Jump to content


Photo

N.Z. Jaguar D-Type history


  • Please log in to reply
11 replies to this topic

#1 Bill Harding

Bill Harding
  • Member

  • 85 posts
  • Joined: December 04

Posted 09 December 2006 - 23:56

Am trying to research early race history of XKD 534 that was supplied new to N.Z.
Was originally bought by Jack Shelley and driven for him by Robert Gibbons then sold to Angus Hyslop. Have a record of it winning Sports Car Race + 5th in NZ GP in Jan 1957. Also a record of it running at the GP meeting in 1958 where it won the Ken Wharton Memorial Trophy...
Any more history or photos from our keen S.Hemisphere members much appreciated!!

Advertisement

#2 mctshirt

mctshirt
  • Member

  • 183 posts
  • Joined: March 04

Posted 10 December 2006 - 01:43

There is some info here: http://forums.autosp...y=&pagenumber=3

#3 Bill Harding

Bill Harding
  • Member

  • 85 posts
  • Joined: December 04

Posted 10 December 2006 - 10:18

Thanks, that is a great help....
Can anyone help me with a copy of the Eoin Young article in NZ Classic Cars, which had the article about the car.
Would also like to know more about Shelley and race results for XKD534, perhaps these are in the Classic Cars article???

#4 Patrick Fletcher

Patrick Fletcher
  • Member

  • 677 posts
  • Joined: February 04

Posted 10 December 2006 - 11:38

An amazing car that was a huge part of NZ racing history.
It was a production car that was delivered to NZ with carpets [was it new or did it have a race or two in the UK]
I remember it as blue until Angus Hyslop had it in white - I think he passed it on to Simon Taylor who managed to roll it into a farmers paddock between Dunedin and Invercargill while driving down to the 1962 Teretonga meeting, where he rolled it again when entering the loop at the end of the main straight.
I was at the corner and he sort of popped out when the car went over and when I got there I went into the lupins looking for him but then heard him shouting out from underneath the car. He some how had been pushed back into the car with one leg going back in between the spokes of the steering wheel.
The fuel pumps was ticking like mad and when I got down to talk to him he and I agreed it would be a good idea to turn the ignition off.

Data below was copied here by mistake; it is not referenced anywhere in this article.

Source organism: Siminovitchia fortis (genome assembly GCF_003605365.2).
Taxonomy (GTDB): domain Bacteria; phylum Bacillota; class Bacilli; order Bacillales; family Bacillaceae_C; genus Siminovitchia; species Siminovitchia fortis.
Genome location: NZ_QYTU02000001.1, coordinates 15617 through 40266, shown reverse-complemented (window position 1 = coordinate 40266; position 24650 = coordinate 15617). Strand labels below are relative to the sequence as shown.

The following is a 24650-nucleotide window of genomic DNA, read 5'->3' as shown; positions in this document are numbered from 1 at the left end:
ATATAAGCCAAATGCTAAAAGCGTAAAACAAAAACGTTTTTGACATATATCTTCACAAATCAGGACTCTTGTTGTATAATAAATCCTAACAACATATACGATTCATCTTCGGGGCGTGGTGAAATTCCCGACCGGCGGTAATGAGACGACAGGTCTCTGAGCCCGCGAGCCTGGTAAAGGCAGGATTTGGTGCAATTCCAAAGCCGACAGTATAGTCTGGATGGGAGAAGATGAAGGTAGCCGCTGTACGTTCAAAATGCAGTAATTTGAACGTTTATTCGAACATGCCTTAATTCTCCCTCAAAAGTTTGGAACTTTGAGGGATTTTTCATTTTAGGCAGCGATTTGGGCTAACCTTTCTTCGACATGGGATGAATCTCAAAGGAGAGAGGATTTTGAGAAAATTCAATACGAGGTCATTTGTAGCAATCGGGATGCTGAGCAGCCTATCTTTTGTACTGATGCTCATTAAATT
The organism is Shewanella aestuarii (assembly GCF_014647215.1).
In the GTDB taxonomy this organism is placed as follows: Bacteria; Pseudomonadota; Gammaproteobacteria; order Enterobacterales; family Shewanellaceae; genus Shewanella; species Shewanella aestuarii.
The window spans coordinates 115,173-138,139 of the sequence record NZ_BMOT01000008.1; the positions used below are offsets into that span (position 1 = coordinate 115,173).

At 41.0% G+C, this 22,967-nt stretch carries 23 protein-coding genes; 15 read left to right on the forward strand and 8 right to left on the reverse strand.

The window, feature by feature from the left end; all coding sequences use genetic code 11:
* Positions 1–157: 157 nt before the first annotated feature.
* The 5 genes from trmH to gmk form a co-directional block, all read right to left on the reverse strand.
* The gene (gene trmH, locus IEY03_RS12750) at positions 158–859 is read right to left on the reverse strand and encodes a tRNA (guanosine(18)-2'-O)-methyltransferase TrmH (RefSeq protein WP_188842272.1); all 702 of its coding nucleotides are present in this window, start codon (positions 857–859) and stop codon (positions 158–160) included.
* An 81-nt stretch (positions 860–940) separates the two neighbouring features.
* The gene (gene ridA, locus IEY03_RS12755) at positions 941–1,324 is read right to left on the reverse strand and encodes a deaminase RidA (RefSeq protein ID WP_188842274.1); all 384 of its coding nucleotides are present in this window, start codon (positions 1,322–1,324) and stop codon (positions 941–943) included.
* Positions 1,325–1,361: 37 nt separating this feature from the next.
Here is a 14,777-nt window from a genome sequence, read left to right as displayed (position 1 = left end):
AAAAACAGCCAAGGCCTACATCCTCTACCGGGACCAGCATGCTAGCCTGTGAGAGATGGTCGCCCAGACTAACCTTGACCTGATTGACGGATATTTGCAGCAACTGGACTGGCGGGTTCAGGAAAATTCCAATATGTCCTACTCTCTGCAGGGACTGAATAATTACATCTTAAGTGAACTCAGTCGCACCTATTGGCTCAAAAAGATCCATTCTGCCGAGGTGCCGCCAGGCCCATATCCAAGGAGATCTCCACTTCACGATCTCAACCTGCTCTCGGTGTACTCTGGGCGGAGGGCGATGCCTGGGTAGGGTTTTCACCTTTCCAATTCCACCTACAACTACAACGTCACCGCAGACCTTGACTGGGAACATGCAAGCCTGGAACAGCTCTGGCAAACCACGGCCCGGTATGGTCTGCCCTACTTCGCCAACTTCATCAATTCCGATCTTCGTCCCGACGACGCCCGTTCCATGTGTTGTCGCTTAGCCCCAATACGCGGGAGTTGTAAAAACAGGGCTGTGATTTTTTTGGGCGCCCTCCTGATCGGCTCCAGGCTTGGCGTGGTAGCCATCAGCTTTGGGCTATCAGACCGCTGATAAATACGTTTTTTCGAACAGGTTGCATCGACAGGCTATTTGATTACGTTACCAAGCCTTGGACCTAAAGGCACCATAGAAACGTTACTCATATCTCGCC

We had a bit of a chat about his future as a race driver and he seemed to think that saloon cars may be the way to go.
It seemed an age before the crash crew arrived and cut one of the spokes on the wheel to free the drivers very broken leg.

#5 David McKinney

David McKinney
  • Member

  • 14,156 posts
  • Joined: November 00

Posted 10 December 2006 - 12:35

Don't think I'd ever heard the road accident story, Patrick
And certainly not your personal involvement with the Teretonga roll :up:
To finish that off, Taylor did race the D again that season after his leg was attended to, but the next season confined his sport to racing a Mini-Cooper

Bill
I can probably send you a copy of the NZCC article - PM me

#6 Huw Jadvantich

Huw Jadvantich
  • Member

  • 602 posts
  • Joined: July 04

Posted 10 December 2006 - 13:45

That car was also owned by John Riley wasn't it? and then went to live in Pukekohe area without being shown for some time. If you can remember which NZCC copy the article was in I can find it for you.

#7 David McKinney

David McKinney
  • Member

  • 14,156 posts
  • Joined: November 00

Posted 10 December 2006 - 16:10

Riley owned it only briefly, and never raced it
The long-term owners were the Foster family of Peach Hill, Ramarama (near Drury)

Huw
I can't easily lay my hands on my NZCC copies at the moment, but if you have yours filed in logical order, the ESY feature was pretty soon after the car's sale at Bonhams Goodwood auction in September 2002

#8 Doug Nye

Doug Nye
  • Member

  • 8,307 posts
  • Joined: February 02

Posted 10 December 2006 - 16:14

Bill - you'll have seen this?

“At four hundred and forty thousand pounds then?

“For the last time? Four hundred and forty thousand pounds…?” – pause – auctioneer Robert Brooks intently scanned the audience, jam-packed into the Bonhams Sale marquee – then ‘clack!’; he smacked down his much-treasured, much battered gavel on Lot XXX in the Goodwood Revival Meeting Sale.

For the first time since 1964, Jaguar D-Type ‘XKD 534’ had just passed to a new owner…

Such ‘barn find’ or ‘time machine’ cars of true quality and pedigree are an abiding delight to any enthusiast with the imagination to appreciate them. Every ding, dent, paintwork crack, colour fade and change, speaks volumes of the car’s long history. When I first saw ‘534’ - fresh from HM Customs clearance, in a dark store beside Southampton Water - my reaction was somewhat similar to that when I first came upon a Focke-Wulf 190, just recovered from a Russian birch forest after some 50 years unsuspected in virtual tundra. That’s right, the short hairs on the back of my neck absolutely bristled…for here was the entrance to a time tunnel, the past still living, accessible to us all.